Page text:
Nonetheless, White also presents a substantial corrective to the narratives of disempowerment through surveillance suggested by Foucauldian readings of spectatorship, and also critiques the extent to which the concept of the "male gaze" in traditional feminist film theory plays out online (Foucault, 1995; Mulvey, 1975). To a considerable degree, the object on the computer screen can now look back at her spectator, or at the very least renegotiate the terms of her surveillance and reframe the conditions in which she's represented. In what White calls "the politics of being seen," female operators of web cam sites can often turn the idea of spectatorship back on the spectator; as one operator writes, "what u see at my site and your reactions to it say everything about YOU" (83). Rather than reproducing the traditional voyeuristic relationship, web cam sites empower women to offer their own rhetorical and visual representations of themselves and of women's bodies and lives in general, and also to recontextualize hostile or sexual comments from users from their own perspectives. Thus, as White points out, "the Internet and computer spectator is literally mirrored, doubled, and confused with the screen" (84); the spectator is often compelled to view himself at the same time that he is watching the screen, and the positions of both spectacle and spectator run both ways. This repositioning of the gaze is particularly clear in White's engaging analysis of web forums in which male programmers discuss their own body images -- the long periods they spend inert in chairs staring at screens, their soft and often flabby bodies folded and sitting. As she notes, "male programmers' overt fascination and concern with their own flesh contradicts cultural presumptions that the body is a woman's issue" (178).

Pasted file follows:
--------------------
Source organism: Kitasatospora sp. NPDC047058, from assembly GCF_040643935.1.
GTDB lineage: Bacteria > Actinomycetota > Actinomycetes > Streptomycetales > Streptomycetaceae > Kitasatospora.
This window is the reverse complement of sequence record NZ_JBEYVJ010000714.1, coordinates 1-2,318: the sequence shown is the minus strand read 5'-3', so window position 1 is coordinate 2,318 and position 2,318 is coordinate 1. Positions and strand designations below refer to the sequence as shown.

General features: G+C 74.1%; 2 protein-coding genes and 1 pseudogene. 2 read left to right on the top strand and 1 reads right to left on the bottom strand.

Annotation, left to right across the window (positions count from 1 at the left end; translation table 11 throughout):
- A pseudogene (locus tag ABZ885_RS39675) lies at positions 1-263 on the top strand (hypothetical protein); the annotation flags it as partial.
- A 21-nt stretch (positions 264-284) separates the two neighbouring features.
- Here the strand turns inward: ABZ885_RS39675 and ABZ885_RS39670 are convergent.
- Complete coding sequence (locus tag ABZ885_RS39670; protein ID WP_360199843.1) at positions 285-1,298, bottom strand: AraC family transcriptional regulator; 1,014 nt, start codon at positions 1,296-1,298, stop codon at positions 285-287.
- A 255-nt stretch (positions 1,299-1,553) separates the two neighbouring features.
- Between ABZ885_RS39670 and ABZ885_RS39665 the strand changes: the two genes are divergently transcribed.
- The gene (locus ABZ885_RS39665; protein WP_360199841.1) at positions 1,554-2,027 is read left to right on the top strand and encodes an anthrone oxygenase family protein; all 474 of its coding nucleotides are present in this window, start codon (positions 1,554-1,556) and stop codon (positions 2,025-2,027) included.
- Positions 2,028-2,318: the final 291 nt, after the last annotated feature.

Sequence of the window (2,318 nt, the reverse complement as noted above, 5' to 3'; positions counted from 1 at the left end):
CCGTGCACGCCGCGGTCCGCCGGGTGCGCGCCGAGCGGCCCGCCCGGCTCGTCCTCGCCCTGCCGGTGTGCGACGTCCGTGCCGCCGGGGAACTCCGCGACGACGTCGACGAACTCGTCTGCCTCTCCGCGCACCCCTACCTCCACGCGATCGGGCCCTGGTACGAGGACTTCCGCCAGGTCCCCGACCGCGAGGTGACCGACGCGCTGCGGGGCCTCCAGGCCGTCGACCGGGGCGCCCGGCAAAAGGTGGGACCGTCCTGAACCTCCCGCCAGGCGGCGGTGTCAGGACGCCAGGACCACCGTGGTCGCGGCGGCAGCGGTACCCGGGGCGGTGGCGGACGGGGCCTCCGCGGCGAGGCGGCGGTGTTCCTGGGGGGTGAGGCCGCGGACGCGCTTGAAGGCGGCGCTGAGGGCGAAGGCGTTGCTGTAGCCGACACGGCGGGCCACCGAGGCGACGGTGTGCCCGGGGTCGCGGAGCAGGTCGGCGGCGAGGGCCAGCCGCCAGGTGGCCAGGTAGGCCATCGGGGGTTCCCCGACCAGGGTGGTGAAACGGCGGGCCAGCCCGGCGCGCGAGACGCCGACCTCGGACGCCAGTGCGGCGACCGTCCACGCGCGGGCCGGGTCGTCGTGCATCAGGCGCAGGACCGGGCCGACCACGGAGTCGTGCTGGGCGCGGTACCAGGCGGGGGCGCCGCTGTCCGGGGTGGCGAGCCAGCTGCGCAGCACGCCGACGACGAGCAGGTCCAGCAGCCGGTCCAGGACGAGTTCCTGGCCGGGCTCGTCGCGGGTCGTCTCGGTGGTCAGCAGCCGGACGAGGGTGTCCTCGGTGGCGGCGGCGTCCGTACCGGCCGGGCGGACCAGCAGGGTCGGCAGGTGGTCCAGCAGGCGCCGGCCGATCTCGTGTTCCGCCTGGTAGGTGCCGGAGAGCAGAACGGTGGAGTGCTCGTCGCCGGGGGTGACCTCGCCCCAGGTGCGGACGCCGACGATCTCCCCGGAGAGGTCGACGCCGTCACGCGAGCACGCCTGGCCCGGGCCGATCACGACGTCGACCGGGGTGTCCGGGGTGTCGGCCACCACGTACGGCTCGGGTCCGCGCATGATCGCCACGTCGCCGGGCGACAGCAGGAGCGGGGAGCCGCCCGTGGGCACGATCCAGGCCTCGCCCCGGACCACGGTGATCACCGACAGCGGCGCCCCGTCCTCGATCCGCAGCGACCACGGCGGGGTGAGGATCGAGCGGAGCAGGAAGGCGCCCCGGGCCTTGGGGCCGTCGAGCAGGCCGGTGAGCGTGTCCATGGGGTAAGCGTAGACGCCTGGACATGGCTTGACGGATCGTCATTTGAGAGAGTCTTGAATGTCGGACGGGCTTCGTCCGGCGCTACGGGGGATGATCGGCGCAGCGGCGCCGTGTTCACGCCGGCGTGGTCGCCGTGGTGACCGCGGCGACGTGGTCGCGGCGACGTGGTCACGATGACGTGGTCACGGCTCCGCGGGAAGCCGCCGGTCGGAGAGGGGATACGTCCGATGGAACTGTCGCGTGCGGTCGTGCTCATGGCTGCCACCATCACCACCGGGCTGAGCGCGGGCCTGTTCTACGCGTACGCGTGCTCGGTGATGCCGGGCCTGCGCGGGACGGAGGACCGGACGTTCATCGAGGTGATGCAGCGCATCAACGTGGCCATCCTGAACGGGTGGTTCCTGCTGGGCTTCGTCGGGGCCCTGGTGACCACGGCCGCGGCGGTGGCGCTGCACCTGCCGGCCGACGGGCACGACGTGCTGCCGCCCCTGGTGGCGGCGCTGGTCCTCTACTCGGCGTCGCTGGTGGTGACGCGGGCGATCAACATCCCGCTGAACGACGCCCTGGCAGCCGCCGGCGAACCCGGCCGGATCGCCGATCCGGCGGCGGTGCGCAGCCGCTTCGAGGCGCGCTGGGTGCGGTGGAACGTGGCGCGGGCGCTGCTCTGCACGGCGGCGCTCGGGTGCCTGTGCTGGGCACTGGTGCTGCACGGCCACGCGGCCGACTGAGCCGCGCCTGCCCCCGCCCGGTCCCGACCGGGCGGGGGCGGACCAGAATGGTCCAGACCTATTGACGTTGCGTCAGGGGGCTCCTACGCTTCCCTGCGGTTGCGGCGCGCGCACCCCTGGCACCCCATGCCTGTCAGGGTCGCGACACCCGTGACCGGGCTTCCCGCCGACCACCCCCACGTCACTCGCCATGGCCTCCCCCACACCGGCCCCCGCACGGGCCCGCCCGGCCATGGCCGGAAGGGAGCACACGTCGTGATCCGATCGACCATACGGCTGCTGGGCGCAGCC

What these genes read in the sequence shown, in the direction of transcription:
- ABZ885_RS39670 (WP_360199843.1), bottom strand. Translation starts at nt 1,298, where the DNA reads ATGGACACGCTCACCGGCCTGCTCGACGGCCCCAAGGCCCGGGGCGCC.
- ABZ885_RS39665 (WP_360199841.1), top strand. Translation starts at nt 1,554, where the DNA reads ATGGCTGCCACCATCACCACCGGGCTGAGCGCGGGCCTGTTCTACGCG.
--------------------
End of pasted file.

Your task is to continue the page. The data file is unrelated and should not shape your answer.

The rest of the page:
White's book persuasively shows that the screen as a fundamental site of interaction and conceptualization has reframed human relations and self-image, and the concept of spectatorship is an effective guide to sort through these renegotiations of subjectivity and objectification. Even in a purely textual environment like LambdaMOO, for example, the logic of visual display and performance governs how participants interact -- the practice of "looking" at another character, for example, is fraught with hazards; the would-be spectator is often met with considerable scrutiny, and often hostility, himself. The gaze, traditionally reserved as a male privilege, can be turned back on the one gazing; thus new media, even in highly abstract form, both articulate a strong sense of materiality and spatiality and assert the sense of both spectator and spectacle on all participants. The interactivity of online environments enables a considerable degree of resistance at the same time as it seemingly perpetuates traditionally gendered power relations, as on women's webcam sites, and also allows web artists to rework the protocols, structures, and images of the Internet in ways that compel viewers to rethink their own place in the spectator-object relationship. Yet, as White's chapters on commercial web sites and on the graphical chat environment Virtual Places demonstrate, new media can just as easily reinscribe hierarchical power structures and traditional concepts of the body. In an environment that makes possible a reimagining and reworking of the ideas and power relations that structure our sense of the world, then, we have to be especially attentive in making sure the ways we've been conditioned to think by traditional representations of spectatorship aren't merely reproduced on new screens.

Foucault, M. (1995). Discipline & Punish: The Birth of the Prison. Vintage.

Mulvey, L. (1975). Visual Pleasure and Narrative Cinema. Screen, 16(3), 6-18.

Pinker, S. (2007). The Stuff of Thought: Language as a Window into Human Nature. Viking.

Gabriel Jones:
Gabriel Jones is a Ph.D. student in cultural studies and sociology of education at the University of California, Los Angeles. His research focuses on mass media and digital culture as forms of popular pedagogy.  <gabrieljones@ucla.edu>